Like the gel filled probe these probes do not require a refill solution. These probes use a polymer based gel that allows measurement at higher temperatures and pressures.

 

 

 

Junction Type

Conventional electrodes are normally single junction. As depicted by the figure above, these electrodes have one junction, which puts the reference electrode system in direct contact with the sample. Under adverse conditions, such as high pressure, high temperature, highly acidic or alkaline solutions, the positive flow of the electrolyte through the junction is often reversed resulting in the ingress of sample solution into the reference compartment. If this is left unchecked, the reference cell can become contaminated, leading to electrode failure. Another potential problem with single junction electrodes is the clogging of the junction due to AgCl precipitation. AgCl is less soluble in the sample than in the reference electrolyte solution. Especially when the sample contains heavy metals or Tris buffer. Therefore, when the electrolyte solution makes contact with the sample, some AgCl will precipitate on the external face of the junction, resulting in readings that drift or are erratic.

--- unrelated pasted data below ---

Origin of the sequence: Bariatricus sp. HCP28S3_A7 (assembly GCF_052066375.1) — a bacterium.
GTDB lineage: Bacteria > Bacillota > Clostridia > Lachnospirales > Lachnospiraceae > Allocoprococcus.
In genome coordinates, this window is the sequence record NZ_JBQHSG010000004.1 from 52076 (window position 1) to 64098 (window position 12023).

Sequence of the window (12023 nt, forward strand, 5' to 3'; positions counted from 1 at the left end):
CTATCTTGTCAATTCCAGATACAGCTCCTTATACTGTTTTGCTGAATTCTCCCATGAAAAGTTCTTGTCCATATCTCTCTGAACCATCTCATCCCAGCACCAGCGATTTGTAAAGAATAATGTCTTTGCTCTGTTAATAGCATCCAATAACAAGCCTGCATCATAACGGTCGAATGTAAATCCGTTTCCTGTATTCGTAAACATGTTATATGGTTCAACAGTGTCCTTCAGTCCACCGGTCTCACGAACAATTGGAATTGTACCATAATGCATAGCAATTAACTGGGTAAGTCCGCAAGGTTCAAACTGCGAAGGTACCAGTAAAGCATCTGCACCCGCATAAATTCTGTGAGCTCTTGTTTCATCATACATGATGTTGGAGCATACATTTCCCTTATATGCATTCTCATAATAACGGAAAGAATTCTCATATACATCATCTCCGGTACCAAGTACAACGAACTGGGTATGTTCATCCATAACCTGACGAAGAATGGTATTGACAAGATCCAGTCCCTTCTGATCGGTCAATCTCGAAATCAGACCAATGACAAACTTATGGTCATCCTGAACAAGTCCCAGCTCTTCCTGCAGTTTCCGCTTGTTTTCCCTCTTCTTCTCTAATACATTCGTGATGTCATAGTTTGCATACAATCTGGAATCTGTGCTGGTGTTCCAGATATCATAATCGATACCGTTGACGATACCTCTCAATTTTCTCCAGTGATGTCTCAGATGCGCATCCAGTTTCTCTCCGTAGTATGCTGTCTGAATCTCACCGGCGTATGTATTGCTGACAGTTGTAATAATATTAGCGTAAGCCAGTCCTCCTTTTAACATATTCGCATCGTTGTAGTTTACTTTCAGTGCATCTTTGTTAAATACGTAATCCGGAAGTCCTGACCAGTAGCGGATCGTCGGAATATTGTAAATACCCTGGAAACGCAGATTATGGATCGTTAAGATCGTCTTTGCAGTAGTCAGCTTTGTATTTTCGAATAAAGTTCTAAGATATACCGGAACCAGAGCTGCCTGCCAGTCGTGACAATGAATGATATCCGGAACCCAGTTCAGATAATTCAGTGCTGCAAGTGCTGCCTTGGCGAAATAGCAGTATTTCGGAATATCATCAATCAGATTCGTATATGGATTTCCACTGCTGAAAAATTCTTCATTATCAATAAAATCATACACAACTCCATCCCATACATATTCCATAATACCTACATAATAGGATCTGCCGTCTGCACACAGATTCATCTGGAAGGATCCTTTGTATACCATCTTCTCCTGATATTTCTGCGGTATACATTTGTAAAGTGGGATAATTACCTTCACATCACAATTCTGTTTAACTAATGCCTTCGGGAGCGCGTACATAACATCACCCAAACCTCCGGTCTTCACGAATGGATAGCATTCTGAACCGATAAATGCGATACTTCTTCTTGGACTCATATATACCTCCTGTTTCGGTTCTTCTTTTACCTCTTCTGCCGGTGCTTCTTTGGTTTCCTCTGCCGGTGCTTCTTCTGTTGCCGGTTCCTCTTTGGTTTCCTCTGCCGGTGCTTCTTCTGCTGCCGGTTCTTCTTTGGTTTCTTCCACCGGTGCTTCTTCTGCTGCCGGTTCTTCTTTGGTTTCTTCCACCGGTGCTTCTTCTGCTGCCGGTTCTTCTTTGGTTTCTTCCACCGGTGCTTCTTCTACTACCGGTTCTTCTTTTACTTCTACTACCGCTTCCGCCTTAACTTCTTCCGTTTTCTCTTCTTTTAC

Hanna’s double junction system, as the name implies, has two junctions, only one of which is in contact with the sample as shown in the figure above. Under adverse conditions, the same tendency of sample ingress is possible, however, electrode contamination is minimized since the reference electrode system is separated physically from the intermediate electrolyte area. The likelihood of junction clogging is also reduced with a double junction electrode since the outer reference cell uses a fill solution that is “silver-free”. Since there is no silver present, no precipitate can form to clog the junction.

 

 

Half Cell Electrodes

Every pH electrode is combined of two cells. These two cells are known as half-cells. Most pH electrodes that are used are combination pH electrodes in which both half cells are combined into a single probe design.

Half-cell electrodes are available in either the pH indicating half-cell or the reference half-cell.